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provider of public transport in my area, complaining about the increase in bus fares. I am disappointed that no Scottish National party Members are here, but I want to read to the House what was said to me. The letter says:

That is only one of a number of issues that have arisen of late. I know that colleagues paint the rosy picture that Scotland is a land flowing with milk and honey. It is an admirable country to live in, but there are some underhand practices taking place in Scotland under the current Administration in Holyrood.

It has been raised, both on the Floor of the House and in Westminster Hall debates, that £34 million was allocated, as a direct result of the Barnett formula, to supporting disabled children and their families. That was a direct result of the pre-Budget statement made towards the end of last year. We cannot account for that money, and it is my belief and the belief of many of my colleagues that the money has gone towards filling a major black hole in the SNP Scottish Executive budget, which has led to the freezing of council tax. It is an admirable concept to freeze council tax, but should it be done at the expense of disabled children? Should it be done, potentially, at the expense of those in rural areas who desperately need public transport?

The increase in alcohol duty has been mentioned. I intervened on the hon. Member for Dundee, East (Stewart Hosie) to make the point that his party was in a dilemma, as the SNP Cabinet Secretary for Finance and Sustainable Growth had pleaded with the Chancellor not to increase duty on whisky, whereas the Cabinet Secretary for Justice in Scotland had said that there should be significant increases in the price of alcohol to combat antisocial behaviour and binge drinking.

The hon. Member for Ribble Valley (Mr. Evans) has left the Chamber, but I have heard it said more than once in the Chamber this afternoon that by increasing duty the Chancellor was tackling the issue of binge drinking and heavy drinking. The Chancellor’s comments on the increase in duty came to some 135 words, but not once was binge drinking or heavy drinking mentioned. In fact, he summed up by saying: “It is only because I have taken these decisions on alcohol and on closing tax loopholes that I am able to provide additional support for families and lift more children out of poverty.” That, and no other reason, is why there is an increase in the duty on alcohol.

As I suggested earlier, my view is that alcohol and its price is only one aspect of what we as a nation need to do to tackle the unsavoury behaviour that we see on many of our streets, in towns, cities and even villages, and on some housing estates. Let us be perfectly
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honest: if there is an increase in the price of alcohol, young people will manage to get their hands on additional money to buy it. We should never forget that sometimes they are not going out to buy it or getting others to buy it; they are taking it from home.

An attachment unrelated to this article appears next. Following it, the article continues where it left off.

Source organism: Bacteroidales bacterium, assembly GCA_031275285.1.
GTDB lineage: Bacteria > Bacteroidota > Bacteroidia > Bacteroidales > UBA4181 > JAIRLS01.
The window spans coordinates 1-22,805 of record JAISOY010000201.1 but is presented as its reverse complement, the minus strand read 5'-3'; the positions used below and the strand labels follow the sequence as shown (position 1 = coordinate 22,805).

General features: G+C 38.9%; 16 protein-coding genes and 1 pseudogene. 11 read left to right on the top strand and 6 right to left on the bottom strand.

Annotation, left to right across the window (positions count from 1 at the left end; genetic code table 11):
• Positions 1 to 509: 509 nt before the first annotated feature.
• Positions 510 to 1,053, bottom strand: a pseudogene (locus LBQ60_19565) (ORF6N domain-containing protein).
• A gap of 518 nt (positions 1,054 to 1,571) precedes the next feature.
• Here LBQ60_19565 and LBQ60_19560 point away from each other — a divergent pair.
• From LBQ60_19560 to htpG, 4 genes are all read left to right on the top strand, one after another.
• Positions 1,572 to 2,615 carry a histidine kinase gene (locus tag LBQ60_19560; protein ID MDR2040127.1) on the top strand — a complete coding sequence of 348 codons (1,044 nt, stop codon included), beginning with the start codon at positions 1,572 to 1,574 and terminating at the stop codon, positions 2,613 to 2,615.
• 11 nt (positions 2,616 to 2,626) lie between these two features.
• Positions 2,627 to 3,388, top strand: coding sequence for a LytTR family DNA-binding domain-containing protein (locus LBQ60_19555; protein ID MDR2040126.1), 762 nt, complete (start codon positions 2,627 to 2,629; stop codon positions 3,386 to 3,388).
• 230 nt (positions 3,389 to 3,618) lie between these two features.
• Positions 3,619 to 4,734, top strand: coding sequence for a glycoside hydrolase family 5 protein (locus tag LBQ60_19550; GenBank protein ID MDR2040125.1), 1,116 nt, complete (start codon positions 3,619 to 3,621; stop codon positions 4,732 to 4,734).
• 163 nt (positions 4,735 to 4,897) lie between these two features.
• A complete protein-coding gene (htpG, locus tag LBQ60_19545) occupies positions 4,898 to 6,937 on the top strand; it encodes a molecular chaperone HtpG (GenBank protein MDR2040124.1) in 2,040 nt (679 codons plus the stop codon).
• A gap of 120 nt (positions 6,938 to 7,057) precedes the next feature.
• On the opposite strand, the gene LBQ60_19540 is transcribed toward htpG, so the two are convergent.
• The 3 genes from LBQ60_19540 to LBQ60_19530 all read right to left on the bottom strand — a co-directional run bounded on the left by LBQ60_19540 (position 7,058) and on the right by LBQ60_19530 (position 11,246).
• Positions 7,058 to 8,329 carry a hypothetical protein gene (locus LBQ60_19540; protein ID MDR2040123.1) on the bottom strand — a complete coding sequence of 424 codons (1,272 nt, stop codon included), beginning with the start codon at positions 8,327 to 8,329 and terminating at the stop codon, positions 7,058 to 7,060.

There was a wry smile on the faces of some of my hon. Friends when the hon. Member for Caithness, Sutherland and Easter Ross declared that he would at some stage become the grand master of the Keepers of the Quaich. Let me assure the House that that is not some kind of secret organisation, as the title may suggest.

All in all, it has been a good Budget under difficult circumstances. My hon. Friend the Member for Stafford (Mr. Kidney) made the point that the Chancellor passed his test today. I hope that this is the first of many Budgets that we will hear from him.

Debate adjourned. —[Liz Blackman.]

Debate to be resumed tomorrow.


Post Office Closures (Swindon)

6.56 pm

Anne Snelgrove (South Swindon) (Lab): I present two petitions on behalf of my constituents, protesting against the closure of Westcott Place post office and Guildford Avenue post office. Both post offices are extremely well used. Westcott Place serves the central area of my constituency, which is a very poor area, and Guildford Avenue serves a mainly elderly population.

Following is the full text of the petitions:

[The Humble Petition of customers of Guildford Avenue Post Office,


That the Petitioners believe that the branch provides a vital service to the local community.

Wherefore your Petitioners pray that your Honourable House urges the Government to ensure that the Guildford Avenue Post Office is retained.

And your Petitioners, as in duty bound, will ever pray, &c.] [P000146]

[The Humble Petition of customers of Westcott Place Post Office,


That the Petitioners believe that the branch provides a vital service to the local community

Wherefore your Petitioners pray that your Honourable House urges the Government to ensue that the Westcott Place Post Office is retained.

And your Petitioners, as in duty bound, will ever pray, &c.]


12 Mar 2008 : Column 383

Accident and Emergency Departments